Use of the net present value criterion in a random job shop where early shipments are forbidden

Gary D. Scudder, Dwight E. Smith-Daniels, Thomas Rohleder

Research output: Contribution to journalArticle

14 Citations (Scopus)

Abstract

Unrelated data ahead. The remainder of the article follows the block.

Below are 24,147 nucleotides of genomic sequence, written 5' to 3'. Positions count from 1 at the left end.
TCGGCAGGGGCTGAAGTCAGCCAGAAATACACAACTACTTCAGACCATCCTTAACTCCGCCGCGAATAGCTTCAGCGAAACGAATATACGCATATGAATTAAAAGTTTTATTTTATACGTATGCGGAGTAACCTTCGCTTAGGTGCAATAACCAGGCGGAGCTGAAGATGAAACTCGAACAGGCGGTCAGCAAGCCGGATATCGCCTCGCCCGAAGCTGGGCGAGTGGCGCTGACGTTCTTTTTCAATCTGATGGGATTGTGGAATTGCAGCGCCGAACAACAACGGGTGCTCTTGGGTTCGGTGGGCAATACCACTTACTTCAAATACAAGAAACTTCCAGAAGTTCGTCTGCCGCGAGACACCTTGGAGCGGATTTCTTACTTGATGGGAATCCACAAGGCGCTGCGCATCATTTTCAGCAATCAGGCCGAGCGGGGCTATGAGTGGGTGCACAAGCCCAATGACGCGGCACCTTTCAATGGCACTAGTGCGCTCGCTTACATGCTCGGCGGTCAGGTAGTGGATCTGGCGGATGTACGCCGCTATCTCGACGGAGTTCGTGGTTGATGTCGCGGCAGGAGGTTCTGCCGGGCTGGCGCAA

Both practitioners and researchers in the field of Operations Management have suggested that shop scheduling should be an integral component in both the strategic and tactical plans for an organization's assets. This paper examines the use of an accepted measure of return on assets, net present value (NPV), in a simulated shop scheduling environment where early shipment of jobs before their due dates is forbidden. In addition, early shipment of raw materials to the shop is also forbidden. This shop environment is consistent with the prevalent practice in industry of accepting orders only on a just-in-time basis to reduce purchased parts inventories. The NPV measure provides a means of balancing a variety of performance criteria that have been treated as separate objectives previously, including work-in-process inventory, finished goods inventory, mean flow time and mean tardiness, while also providing a means of measuring monetarily the value of various shop scheduling approaches. The NPV performance of priority scheduling rules and order release policies is measured in this research through the simulation of a random job shop under a variety of environmental conditions. It is found in a comparison of priority rules that use time-based information with those that use job value information that the Critical Ratio rule provides higher average performance than the three other rules used in the study. However, in some situations that are consistent with JIT practice, value-based priority rules also perform well. The use of a mechanism for delaying the release of jobs to each work center in the shop provided higher average NPV when shop utilization was set at a low level of 80%, while immediate release of work upon its arrival to the shop provided superior performance at a higher shop utilization level of 94%. While JIT materials delivery and costing yields higher NPV, it did not alter the relative ranking of priority rule/release policy combinations. In addition, it was found that environmental factors, including average job length, average number of tasks per job and level of tardiness penalty, resulted in greater variations in NPV performance than the institution of a JIT raw materials delivery policy.